... of the street lamps he stopped and wonderingly examined the parcel; it was bound tightly with tape. "For mother" was written upon it in an awkward hand. Pelle was not long in doubt—in that word "mother" he seemed plainly to hear Ferdinand's hoarse voice. "Now Madam Frandsen will be delighted," he thought, and he ...
— Pelle the Conqueror, Complete • Martin Andersen Nexo

... Looking over my shoulder, as I write, he declares that I am gilding that luncheon at the Bon Laboureur with all the romance and glamour of Chenonceaux, and that it was not substantial at all; but on the contrary pitifully light. Perhaps I am idealizing the luncheon, as Walter says, but as part and parcel of a day of unallayed happiness it stands out in my mind as a feast of the gods, despite all adverse criticism. Being a mere man, as Lydia expresses it, Walter feels the discomforts of travel more than we women ...
— In Chteau Land • Anne Hollingsworth Wharton

... a small parcel of books, which he had caused Mrs. Lightfoot to put together, telling Steadfast that he had selected them alike for devotion and for edification, and that if he studied them, he would have no doubt when he might deliver up his trust to a true ...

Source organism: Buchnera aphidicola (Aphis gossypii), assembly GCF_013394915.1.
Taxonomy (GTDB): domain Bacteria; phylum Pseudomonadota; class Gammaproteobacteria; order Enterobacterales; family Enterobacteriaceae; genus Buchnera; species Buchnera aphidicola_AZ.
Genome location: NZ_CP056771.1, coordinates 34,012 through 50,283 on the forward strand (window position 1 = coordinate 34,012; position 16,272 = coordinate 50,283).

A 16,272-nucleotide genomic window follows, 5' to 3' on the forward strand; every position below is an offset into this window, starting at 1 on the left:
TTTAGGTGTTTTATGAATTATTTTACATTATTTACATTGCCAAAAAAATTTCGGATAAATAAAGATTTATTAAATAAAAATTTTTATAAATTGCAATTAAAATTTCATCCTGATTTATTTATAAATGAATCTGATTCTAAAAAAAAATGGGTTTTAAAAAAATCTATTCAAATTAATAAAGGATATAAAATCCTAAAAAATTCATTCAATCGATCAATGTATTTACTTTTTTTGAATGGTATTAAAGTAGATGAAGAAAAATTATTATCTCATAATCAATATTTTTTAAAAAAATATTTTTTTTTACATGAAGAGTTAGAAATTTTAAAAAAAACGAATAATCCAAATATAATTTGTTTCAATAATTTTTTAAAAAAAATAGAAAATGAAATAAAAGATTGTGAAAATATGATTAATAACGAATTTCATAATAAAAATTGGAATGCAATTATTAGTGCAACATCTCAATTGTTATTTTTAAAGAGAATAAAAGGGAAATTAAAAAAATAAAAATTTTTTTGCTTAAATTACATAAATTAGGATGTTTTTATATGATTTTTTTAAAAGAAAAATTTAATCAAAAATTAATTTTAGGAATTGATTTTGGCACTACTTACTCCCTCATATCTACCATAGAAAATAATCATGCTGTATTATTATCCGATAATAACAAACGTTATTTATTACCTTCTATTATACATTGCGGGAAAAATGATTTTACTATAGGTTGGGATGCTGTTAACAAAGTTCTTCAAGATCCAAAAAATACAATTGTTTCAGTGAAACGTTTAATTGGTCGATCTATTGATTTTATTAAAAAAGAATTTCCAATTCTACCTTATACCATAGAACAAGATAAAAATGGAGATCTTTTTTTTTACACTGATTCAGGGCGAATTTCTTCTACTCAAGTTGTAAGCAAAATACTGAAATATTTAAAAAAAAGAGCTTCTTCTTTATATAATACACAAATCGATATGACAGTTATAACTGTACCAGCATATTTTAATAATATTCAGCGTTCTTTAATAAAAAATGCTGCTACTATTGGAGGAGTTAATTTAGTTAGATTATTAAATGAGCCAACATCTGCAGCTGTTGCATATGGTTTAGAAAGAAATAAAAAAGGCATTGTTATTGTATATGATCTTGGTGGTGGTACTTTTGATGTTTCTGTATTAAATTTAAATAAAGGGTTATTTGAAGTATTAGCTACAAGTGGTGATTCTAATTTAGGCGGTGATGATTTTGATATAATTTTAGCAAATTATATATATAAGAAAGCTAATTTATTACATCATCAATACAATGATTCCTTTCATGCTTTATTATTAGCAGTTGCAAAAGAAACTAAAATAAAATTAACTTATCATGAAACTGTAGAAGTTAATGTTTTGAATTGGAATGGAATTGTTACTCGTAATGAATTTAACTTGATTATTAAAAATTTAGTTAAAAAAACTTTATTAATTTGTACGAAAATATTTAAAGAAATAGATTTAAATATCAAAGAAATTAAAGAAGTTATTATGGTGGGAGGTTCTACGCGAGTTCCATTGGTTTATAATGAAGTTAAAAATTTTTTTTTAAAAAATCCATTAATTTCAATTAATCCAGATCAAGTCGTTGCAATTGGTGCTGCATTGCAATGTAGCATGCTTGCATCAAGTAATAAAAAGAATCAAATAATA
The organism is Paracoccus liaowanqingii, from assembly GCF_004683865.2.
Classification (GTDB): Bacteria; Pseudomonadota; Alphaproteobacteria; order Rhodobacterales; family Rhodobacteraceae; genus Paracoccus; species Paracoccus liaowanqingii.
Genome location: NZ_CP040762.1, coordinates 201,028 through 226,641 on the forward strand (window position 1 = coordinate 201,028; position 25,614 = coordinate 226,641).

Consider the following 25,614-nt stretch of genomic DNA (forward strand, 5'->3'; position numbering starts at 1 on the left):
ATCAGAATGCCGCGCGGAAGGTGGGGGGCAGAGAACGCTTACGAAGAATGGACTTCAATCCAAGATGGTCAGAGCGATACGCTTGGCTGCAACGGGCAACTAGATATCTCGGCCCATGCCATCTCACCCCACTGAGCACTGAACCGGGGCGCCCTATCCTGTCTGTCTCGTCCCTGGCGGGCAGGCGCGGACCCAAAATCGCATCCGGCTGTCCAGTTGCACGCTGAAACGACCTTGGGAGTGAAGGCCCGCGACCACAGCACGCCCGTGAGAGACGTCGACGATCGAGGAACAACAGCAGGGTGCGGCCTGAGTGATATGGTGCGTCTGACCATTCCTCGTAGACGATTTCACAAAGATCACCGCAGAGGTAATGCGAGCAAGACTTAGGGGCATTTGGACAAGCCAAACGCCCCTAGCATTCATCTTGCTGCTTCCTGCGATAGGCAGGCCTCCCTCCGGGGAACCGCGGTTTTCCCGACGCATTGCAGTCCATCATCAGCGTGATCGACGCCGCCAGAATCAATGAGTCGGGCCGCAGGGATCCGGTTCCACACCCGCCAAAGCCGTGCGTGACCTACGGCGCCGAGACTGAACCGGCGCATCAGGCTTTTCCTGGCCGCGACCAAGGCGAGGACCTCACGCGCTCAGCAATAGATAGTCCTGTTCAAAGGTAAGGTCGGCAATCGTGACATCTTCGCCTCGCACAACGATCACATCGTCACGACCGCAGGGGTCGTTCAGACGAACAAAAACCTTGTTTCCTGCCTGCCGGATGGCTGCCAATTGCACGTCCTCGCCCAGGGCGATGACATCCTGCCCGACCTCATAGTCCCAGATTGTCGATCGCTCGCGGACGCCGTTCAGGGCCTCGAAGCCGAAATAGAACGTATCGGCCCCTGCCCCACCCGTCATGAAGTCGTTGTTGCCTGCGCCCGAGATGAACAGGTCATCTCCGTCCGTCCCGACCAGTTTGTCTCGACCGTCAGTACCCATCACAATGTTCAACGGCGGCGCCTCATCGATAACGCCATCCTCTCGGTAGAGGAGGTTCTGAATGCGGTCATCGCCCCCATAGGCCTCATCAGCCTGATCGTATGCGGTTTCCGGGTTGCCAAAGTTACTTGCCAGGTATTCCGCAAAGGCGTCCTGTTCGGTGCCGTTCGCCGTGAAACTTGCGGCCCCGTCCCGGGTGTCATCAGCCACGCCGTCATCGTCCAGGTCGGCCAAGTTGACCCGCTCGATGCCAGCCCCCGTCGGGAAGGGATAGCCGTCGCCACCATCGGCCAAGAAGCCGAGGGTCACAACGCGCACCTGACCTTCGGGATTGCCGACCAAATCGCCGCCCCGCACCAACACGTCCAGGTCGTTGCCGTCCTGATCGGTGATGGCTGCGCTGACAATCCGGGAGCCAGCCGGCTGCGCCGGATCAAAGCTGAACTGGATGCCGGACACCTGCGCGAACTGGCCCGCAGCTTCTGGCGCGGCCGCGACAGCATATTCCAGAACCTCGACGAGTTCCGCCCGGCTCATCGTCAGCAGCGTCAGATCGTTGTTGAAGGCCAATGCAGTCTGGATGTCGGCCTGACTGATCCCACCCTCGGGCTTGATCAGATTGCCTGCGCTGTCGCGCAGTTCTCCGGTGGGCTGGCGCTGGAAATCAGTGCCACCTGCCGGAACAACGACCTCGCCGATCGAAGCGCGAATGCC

— Under the Storm - Steadfast's Charge • Charlotte M. Yonge

... Dickens loved so much to praise, for he is given to the most severe forms of abstinence; but it is a noble sight when he proceeds to show what he can do in the way of Christmas dining. If he is one of the sharers in a parcel from on shore, he is fortunate, for he may possibly partake of a pudding which might be thrown over the masthead without remaining whole after its fall on deck; but it matters little if he has no daintily-prepared provender. Jack Fisherman seats himself on a box or on the floor of the ...
— The Ethics of Drink and Other Social Questions - Joints In Our Social Armour • James Runciman

... Waitstill received a great parcel which relieved her of many feminine anxieties and she began to shape and cut and stitch during all the hours she had to herself. They were not many, for every day she trudged to the Boynton farm and began with youthful ...
— The Story Of Waitstill Baxter • By Kate Douglas Wiggin

... is—she wants to see a photograph of my old home. I promised to show it to her." Paul took a parcel out of his pocket. "Can't ...
— The Opal Serpent • Fergus Hume